New York City Is Roaring Back to Life, One Year After Its Nadir When the pandemic emptied NYC’s streets last year, some declared it dead. But after a terrible, painful year, it’s now defying those declarations. (Bloomberg)

Joe Biden is about to test the politics of going big The administration’s theory of policy so far is to go big. The same goes for its politics. Taken together, President Joe Biden’s $2.25 trillion American Jobs Plan and newly introduced $1.8 trillion American Families Plan come out to slightly over $4 trillion in proposed new spending. It’s an enormous investment in American job creation. (Vox) see also 17 Metrics to Watch in the Biden Era Pledging to “resolve the cascading crises of our era,” from the ongoing pandemic and its accompanying economic devastation to festering racial injustice and the existential threat posed by climate change, Joe Biden’s first 100 days have brought bold legislative proposals, they also laid bare the partisan divisions that make challenges like immigration reform more daunting. We take the long view and offer metrics by which to judge the new president moving forward. (We’ll track them in the coming months). (Bloomberg)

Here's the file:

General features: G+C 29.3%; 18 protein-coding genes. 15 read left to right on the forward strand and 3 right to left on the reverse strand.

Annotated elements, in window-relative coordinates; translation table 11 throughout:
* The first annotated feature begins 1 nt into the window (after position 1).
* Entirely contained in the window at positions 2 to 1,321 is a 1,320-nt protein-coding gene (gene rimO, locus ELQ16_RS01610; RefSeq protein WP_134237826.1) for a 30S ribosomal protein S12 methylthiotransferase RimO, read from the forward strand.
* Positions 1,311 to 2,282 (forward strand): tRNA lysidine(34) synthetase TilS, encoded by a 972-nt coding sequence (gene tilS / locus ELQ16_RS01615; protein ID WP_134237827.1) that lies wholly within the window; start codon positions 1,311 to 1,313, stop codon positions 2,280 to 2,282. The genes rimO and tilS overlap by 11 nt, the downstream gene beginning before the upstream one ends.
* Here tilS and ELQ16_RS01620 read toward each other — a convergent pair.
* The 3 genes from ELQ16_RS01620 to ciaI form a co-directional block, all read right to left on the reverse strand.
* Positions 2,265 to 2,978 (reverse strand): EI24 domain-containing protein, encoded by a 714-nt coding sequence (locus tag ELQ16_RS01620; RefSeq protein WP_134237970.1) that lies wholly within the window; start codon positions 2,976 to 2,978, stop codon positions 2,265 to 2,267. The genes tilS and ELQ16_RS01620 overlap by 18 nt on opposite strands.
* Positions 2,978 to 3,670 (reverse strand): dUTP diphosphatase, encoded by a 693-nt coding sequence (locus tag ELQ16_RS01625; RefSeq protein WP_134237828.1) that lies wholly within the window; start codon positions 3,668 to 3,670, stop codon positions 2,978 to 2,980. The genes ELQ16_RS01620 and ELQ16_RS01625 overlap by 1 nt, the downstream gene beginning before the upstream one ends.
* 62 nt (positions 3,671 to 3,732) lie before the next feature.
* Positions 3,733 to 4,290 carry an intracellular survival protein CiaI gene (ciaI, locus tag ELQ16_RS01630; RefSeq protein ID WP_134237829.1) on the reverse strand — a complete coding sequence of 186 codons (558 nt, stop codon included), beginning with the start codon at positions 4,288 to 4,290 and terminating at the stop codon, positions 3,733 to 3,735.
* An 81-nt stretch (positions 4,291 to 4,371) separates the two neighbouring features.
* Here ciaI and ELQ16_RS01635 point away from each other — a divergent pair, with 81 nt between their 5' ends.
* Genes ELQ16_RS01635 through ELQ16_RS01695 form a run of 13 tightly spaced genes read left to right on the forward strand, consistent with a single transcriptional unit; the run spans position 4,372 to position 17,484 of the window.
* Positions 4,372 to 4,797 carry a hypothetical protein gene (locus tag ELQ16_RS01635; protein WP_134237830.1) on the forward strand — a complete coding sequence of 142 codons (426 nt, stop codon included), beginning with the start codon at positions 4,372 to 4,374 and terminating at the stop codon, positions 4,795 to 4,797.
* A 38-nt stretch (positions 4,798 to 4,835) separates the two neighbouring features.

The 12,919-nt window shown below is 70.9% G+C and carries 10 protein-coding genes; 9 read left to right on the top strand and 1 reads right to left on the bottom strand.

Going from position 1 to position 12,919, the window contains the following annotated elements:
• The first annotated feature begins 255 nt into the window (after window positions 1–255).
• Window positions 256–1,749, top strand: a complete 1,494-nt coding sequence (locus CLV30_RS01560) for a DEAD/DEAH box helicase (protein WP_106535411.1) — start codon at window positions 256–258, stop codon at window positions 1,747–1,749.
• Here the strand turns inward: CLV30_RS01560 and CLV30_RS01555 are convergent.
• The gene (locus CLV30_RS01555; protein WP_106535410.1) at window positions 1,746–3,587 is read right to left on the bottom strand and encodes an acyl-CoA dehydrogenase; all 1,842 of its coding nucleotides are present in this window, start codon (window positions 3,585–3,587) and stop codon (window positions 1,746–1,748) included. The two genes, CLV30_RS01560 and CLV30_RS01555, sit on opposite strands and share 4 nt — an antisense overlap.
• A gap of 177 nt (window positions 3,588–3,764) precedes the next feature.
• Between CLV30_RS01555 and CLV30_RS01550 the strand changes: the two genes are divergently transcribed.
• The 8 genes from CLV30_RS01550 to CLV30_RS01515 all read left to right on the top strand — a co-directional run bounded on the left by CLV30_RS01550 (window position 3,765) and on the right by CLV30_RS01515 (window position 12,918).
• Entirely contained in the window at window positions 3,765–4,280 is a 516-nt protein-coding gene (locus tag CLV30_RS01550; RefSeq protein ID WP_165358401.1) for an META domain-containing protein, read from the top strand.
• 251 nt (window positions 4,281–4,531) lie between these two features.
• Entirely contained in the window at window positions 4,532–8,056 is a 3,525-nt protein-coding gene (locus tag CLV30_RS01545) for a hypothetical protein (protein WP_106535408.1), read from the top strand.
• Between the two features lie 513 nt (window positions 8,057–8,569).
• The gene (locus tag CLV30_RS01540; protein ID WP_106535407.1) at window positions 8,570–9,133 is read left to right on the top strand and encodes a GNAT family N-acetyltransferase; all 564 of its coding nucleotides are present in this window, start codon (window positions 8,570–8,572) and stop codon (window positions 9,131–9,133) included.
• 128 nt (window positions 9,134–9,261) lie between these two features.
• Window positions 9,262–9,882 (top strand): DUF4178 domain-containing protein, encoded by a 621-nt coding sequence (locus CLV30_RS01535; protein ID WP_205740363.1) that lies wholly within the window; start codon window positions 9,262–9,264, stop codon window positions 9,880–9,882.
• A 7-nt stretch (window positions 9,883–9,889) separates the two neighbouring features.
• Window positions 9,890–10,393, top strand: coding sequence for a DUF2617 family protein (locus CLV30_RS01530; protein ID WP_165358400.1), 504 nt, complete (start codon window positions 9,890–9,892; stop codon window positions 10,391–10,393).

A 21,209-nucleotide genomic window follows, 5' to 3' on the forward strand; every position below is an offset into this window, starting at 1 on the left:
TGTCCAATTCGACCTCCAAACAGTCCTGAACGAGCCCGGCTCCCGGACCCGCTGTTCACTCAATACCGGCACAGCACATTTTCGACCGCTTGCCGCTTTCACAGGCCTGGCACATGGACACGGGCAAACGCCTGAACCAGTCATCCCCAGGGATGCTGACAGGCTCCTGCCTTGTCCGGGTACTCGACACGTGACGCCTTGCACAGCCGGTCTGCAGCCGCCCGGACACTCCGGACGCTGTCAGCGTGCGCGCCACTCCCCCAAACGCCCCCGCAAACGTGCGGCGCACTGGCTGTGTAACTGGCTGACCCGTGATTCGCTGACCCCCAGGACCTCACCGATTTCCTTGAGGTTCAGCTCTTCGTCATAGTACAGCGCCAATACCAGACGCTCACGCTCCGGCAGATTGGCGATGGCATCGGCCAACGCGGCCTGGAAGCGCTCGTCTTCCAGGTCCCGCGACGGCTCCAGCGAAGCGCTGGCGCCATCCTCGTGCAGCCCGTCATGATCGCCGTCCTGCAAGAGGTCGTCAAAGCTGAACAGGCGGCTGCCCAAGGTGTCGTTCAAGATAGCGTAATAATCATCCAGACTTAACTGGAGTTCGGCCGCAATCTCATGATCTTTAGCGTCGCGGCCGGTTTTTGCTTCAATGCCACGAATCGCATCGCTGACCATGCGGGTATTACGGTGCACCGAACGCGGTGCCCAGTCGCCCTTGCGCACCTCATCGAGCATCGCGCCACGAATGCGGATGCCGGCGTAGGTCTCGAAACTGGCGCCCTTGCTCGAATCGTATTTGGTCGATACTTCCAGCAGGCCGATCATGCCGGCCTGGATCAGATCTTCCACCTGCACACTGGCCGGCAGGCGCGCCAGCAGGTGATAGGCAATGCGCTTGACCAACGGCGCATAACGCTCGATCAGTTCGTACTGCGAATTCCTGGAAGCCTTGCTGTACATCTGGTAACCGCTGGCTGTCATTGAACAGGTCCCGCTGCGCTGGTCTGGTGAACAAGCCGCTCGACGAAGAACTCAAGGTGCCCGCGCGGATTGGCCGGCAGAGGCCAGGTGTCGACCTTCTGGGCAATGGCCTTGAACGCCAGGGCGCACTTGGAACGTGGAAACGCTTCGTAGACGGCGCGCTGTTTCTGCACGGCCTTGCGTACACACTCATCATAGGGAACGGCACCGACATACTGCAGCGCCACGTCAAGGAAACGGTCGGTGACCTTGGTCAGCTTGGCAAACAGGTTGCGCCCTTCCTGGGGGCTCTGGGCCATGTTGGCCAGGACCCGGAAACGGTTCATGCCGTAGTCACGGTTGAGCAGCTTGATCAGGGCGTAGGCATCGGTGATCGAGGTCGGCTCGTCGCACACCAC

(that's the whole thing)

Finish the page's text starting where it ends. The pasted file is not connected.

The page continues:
Cheney slams Trump’s attempt to brand 2020 election ‘the Big Lie,’ sparking new calls for her to leave GOP leadership Cheney (R-Wyo.) brushed aside warnings after Trump issued a statement attempting to commandeer the term “Big Lie,” commonly used to refer to the false claims that the 2020 election was stolen from him, by asserting that the term should now refer to President Biden’s election victory. “The 2020 presidential election was not stolen,” Cheney tweeted. “Anyone who claims it was is spreading THE BIG LIE, turning their back on the rule of law, and poisoning our democratic system.” (Washington Post)

Reaching ‘Herd Immunity’ Is Unlikely in the U.S., Experts Now Believe Widely circulating coronavirus variants and persistent hesitancy about vaccines will keep the goal out of reach. The virus is here to stay, but vaccinating the most vulnerable may be enough to restore normalcy. (New York Times) But see also The U.S. Has the Power to Tamp Down Coronavirus Variants — If We’re Willing to Use It We’re in a race against mutations all around the world. The fastest way to speed vaccination is to let other countries manufacture the vaccines developed by Operation Warp Speed. (Politico)

Are we really in for a summer of love? How horny will post-vaccine summer really be? A post-vaccine dating investigation. Dating podcasters, condom companies, bartenders, and college students weigh in on the horny months to come. (Vox)

Be sure to check out our Masters in Business interview this past weekend with Jonathan Miller, co-founder of Miller Samuel. Miller is the go-to expert on real-estate appraisals and transactions, running one of the most prominent real-estate data analytics firm, and their data engine powers numerous real estate brokerage research nationally. He is also sought after as the go-to appraiser for many of the most expensive penthouses in Manhattan.


The state of internal carbon pricing

Source: McKinsey